Once 1) entry into the funnel has been achieved, the bank should 2) provide targeted information and 3) offer tailored solutions as well as 4) advice in the most suitable sales channel. 5) The sale of products and services must solve problems and fulfill desires. Only then, in combination with value-creating additional products and services, can banks 6) sustainably ensure customer satisfaction, loyalty and referral rates.
Targeted digital marketing and sales must assume the task of guiding the customer through the financial institution’s world of products and services on all channels of their customer journey—from information to conclusion. The right information at the right time via the right sales channel—this is the key to growth and success in the omnichannel model.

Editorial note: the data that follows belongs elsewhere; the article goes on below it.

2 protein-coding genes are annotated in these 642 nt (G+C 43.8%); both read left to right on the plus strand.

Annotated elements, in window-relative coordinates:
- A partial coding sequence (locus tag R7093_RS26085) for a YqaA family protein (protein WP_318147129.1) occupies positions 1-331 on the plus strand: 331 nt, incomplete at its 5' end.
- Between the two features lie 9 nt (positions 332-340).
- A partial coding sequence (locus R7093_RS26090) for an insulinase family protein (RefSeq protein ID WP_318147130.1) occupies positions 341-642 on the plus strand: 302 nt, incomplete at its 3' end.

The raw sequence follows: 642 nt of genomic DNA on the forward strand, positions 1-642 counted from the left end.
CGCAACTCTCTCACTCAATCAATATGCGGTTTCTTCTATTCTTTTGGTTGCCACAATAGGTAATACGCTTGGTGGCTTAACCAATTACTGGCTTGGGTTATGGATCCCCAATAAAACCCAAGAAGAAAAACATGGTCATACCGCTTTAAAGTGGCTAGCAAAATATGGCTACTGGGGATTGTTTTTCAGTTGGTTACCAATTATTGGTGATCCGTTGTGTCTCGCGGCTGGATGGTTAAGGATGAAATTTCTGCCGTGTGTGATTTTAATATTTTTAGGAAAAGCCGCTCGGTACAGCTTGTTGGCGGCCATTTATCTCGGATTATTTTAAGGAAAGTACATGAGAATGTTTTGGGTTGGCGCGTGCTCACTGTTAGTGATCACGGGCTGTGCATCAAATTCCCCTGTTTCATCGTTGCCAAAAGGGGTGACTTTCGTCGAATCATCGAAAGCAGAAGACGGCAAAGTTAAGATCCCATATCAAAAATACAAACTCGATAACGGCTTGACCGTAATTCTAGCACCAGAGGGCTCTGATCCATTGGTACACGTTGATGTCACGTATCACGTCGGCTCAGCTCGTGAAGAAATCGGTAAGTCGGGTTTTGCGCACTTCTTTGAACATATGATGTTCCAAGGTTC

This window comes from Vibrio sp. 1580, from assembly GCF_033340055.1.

Levers of modern, digital marketing and sales management
In order to ensure successful digital marketing and sales, the institution needs to design six elements:
- Within the framework of a strategic classification, the target image for digital marketing and sales is developed in line with the brand, market development and target segment strategies
- A customer-centric and integrated process is the basic prerequisite for successful implementation
- Analysis and optimization along a defined process ensure the continuous derivation and implementation of optimization potentials
- End-to-end data availability and systematic data tracking via corresponding tracking tools are the focus of IT support for digital marketing and sales